By Leonardo DiCaprio
In 1997, a dramatic scene played out near Los Angeles as a newborn grey whale was discovered stranded in Marina del Rey. It had become separated from its mother during the annual migration from Alaska to Mexico. Hundreds of volunteers commandeered boats and moving vans and used makeshift stretchers to move this lone baby female whale over 100 miles to San Diego in a desperate attempt to save her life.
Named JJ by her rescuers, she arrived weak, dehydrated and disoriented-but after 18 months in care, she was restored to health and released back into the wild. While many celebrated that day, the challenges JJ overcame were nothing compared to the threats she and her entire grey whale species now face 20 years later.
THAT THREAT IS CLIMATE CHANGE.
Today, our oceans are under immense pressure as their waters absorb much of the carbon dioxide and other greenhouse gases pumped into the air by human activity, resulting in a 30 per cent increase in acidity. The progress of the human race, particularly since the Industrial Revolution, has resulted in devastating impacts to our entire climate, and those impacts are particularly prevalent in our oceans.
Seashells are weaker, massive ancient coral formations are bleaching and essential ecosystems are dying. The marine food chain is endangered: clams, oysters, lobsters and crabs, which are a dietary staple for large sea creatures such as seals, otters and walruses, are under the threat of extinction. Most worrisome of all, plankton, amphipods (tiny shrimp-like creatures) and other microscopic organisms that sustain mighty whales and fish of all types and sizes are becoming harder to find. This frightening trend means JJ will likely starve to death before the end of her normal lifespan, and much of the sea life that billions of humans depend on will disappear.
Unlike other threats to the ocean, such as plastic pollution and overfishing, these changes are not always easy to see, but there are obvious warnings. More than half of the world’s 17 penguin species are now endangered, largely due to climate change-related declines in their food supply. Common clams are smaller than ever-quite literally disappearing before our eyes-and humans, too, will suffer from that loss. A protein found in a common clam shell has been shown to cure cancers. Where do we turn when it’s gone?
As a result of climate change, the world’s oceans are already warming to the point where they can no longer absorb our pollution, meaning efforts to cut carbon emissions will have to go far beyond the levels laid out by the 2015 Paris Agreement if we are to avoid the most catastrophic impacts.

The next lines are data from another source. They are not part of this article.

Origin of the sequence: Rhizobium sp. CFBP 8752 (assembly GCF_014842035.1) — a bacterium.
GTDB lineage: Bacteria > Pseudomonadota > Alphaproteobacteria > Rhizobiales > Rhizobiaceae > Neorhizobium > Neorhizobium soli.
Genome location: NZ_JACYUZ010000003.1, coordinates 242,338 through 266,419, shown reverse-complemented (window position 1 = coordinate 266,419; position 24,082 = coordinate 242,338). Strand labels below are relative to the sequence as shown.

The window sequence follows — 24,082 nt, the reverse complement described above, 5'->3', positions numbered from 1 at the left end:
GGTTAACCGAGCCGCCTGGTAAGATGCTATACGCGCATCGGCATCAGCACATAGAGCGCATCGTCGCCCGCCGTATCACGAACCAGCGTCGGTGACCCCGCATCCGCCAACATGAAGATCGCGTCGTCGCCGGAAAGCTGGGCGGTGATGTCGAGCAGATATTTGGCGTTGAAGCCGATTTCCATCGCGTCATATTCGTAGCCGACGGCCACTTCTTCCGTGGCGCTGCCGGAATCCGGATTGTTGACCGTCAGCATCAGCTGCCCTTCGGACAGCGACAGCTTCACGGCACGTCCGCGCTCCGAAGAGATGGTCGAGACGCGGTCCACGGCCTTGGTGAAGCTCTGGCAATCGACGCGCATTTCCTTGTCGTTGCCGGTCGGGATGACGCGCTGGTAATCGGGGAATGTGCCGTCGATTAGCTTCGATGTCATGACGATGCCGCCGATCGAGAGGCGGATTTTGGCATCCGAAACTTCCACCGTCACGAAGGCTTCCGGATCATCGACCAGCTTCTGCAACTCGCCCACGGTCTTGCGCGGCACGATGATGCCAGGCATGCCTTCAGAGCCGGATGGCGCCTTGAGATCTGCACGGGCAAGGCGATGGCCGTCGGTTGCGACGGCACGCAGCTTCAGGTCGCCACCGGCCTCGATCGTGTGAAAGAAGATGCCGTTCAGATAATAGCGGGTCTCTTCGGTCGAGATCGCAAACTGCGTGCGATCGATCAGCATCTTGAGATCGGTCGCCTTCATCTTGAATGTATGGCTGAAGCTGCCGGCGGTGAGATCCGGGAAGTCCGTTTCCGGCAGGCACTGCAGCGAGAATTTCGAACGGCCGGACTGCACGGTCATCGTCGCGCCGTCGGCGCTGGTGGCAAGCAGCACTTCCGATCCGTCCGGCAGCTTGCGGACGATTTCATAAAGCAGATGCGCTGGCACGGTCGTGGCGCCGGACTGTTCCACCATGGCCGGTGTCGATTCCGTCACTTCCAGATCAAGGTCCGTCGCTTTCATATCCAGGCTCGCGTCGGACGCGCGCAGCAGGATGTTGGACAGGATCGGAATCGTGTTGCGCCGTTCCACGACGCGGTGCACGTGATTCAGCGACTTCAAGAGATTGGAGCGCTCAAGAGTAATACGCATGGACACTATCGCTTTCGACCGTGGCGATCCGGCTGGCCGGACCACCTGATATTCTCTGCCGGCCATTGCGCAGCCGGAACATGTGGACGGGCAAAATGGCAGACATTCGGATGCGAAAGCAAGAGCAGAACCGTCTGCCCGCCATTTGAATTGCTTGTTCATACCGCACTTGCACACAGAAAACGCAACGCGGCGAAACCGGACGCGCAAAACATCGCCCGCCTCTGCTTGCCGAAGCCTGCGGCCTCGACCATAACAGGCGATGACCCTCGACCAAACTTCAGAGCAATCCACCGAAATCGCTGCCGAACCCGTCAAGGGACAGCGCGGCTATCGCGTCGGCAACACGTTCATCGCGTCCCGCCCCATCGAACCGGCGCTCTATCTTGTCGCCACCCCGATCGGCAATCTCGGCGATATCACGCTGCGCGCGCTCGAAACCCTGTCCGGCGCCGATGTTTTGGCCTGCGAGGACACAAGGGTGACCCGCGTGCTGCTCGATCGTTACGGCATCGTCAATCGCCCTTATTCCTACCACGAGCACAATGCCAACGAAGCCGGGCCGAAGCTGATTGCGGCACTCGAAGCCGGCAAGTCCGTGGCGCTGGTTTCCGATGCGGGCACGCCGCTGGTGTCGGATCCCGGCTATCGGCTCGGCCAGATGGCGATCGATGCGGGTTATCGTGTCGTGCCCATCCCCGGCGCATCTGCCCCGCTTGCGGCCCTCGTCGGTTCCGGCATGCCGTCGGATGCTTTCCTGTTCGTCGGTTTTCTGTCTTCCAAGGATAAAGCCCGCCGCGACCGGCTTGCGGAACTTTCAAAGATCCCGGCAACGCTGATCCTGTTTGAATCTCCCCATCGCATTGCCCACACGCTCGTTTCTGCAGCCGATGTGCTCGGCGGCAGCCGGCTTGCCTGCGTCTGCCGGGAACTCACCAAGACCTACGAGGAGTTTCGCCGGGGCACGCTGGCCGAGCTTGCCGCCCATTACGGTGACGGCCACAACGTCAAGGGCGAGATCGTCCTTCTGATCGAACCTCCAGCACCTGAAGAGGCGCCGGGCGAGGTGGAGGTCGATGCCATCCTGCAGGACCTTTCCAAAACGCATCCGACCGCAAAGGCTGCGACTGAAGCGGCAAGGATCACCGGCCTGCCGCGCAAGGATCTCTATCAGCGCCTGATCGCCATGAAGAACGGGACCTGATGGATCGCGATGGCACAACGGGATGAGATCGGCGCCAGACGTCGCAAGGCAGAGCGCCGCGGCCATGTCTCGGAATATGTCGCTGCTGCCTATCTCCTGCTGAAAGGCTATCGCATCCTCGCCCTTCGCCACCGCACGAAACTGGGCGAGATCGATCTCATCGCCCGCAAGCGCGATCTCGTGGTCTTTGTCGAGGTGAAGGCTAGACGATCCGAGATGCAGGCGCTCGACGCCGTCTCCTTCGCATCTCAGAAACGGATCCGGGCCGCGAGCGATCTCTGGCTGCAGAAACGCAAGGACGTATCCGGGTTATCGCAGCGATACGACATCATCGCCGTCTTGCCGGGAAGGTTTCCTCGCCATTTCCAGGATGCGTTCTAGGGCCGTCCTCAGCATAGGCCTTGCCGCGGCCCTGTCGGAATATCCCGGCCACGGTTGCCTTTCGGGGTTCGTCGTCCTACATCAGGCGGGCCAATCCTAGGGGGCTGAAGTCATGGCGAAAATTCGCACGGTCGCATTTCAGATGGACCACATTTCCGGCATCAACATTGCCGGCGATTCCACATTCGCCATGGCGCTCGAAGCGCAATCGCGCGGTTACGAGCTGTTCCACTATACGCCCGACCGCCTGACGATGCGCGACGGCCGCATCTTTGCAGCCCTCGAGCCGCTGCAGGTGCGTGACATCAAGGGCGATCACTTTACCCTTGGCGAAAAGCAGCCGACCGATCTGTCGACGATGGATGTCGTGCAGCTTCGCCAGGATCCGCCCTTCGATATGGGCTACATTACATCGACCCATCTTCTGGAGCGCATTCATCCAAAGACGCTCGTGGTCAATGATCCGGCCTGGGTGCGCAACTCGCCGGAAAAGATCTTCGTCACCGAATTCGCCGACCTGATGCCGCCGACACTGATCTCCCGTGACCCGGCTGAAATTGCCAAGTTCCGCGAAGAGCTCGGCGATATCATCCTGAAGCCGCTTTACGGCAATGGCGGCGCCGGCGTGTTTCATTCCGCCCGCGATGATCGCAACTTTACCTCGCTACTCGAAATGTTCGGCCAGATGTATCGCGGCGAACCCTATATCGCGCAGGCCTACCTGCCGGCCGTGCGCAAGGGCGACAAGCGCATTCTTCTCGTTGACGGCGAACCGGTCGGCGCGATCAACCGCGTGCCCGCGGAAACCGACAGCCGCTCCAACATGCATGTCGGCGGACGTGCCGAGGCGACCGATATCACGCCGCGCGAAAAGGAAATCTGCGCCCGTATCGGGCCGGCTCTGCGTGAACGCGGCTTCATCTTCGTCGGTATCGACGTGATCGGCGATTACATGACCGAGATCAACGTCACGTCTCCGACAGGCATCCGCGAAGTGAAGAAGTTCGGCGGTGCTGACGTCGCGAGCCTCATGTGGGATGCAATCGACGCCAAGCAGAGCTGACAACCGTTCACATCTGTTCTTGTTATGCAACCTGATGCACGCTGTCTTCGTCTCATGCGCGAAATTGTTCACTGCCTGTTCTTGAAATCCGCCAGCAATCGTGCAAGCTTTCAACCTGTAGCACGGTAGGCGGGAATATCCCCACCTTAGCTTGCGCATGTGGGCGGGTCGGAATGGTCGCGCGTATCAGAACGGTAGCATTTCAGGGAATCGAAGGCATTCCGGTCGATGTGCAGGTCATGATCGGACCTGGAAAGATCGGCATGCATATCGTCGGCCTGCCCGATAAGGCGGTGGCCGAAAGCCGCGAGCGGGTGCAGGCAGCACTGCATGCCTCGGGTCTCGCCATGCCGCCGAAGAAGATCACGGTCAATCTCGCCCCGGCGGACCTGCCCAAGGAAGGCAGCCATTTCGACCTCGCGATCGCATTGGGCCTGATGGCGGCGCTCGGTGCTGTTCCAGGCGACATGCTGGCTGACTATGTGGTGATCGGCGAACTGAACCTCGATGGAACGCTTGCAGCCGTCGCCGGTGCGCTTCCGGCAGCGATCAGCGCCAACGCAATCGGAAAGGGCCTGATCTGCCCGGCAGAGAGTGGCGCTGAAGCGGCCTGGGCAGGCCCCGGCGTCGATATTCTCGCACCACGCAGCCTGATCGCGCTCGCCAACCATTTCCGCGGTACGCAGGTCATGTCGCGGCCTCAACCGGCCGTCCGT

Sea level rise and the damage to coastal regions from more intense and long-lasting storms have already wiped out vulnerable, low-lying communities and the livelihoods of local fishers, tourism workers, farmers and so many others. Our thirst for oil has led to massive oil spills that hurt even more.
BUT THERE IS HOPE.
The Paris Agreement paved the way to a more sustainable future for the planet and especially its oceans. My foundation has supported research at The Solutions Project (http://thesolutionsproject.org) that shows the world could be powered by 100 per cent clean, renewable energy by 2050. In Viet Nam, mangroves are being restored along the coast to absorb carbon, provide nurseries for countless fish species and buffer the coast from violent storms. And in the same waters near Los Angeles where JJ was found two decades ago, volunteers are replanting vital giant kelp forests that are home to 800 species of other plants and animals, and that provide oxygen to the planet for everyone.
Will it be enough? Hundreds of volunteers came together to rescue JJ-people from all walks of life, all ages, all backgrounds. They checked their egos and agendas at the beach and dove in, quite literally, to save a creature in dire need. We can do so again for our oceans, for ourselves, and for our future. But just as we made a conscious decision to rescue JJ once upon a time, we are now making another equally profound choice of whether she lives a full, normal life, or whether further ocean degradation will starve her, prematurely, to death. If that happens, we are also condemning our children to a much bleaker quality of life than the one we take for granted today.
We know that humankind is powerful enough-and apparently foolish enough-to change the very chemistry of two thirds of the planet. The same alarm and urgency that arose to save JJ in 1997 needs to happen today as the massive threat to her and an entire class of marine biodiversity increases. United Nations Sustainable Development Goal 14 asks us to “conserve and sustainably use the oceans, seas, and marine resources for sustainable development”. Let’s remember that this goal cannot be achieved merely by limiting the number of fish we take from the sea or ending risky oil exploration in coastal waters, but also by eliminating the threats posed to our oceans from climate change and the emissions we drive here on land.
Author bio: Leonardo DiCaprio is an Academy Award-winning actor, producer and activist. He founded the Leonardo DiCaprio Foundation in 1998 for biodiversity and habitat conservation, and climate change solutions. Mr. DiCaprio is a United Nations Messenger of Peace for climate change, and a recipient of the Clinton Global Citizen Award and the World Economic Forum Crystal Award. He serves on the boards of the World Wildlife Fund, the Natural Resources Defense Council, National Geographic’s Pristine Seas, Oceans 5, and the International Fund for Animal Welfare.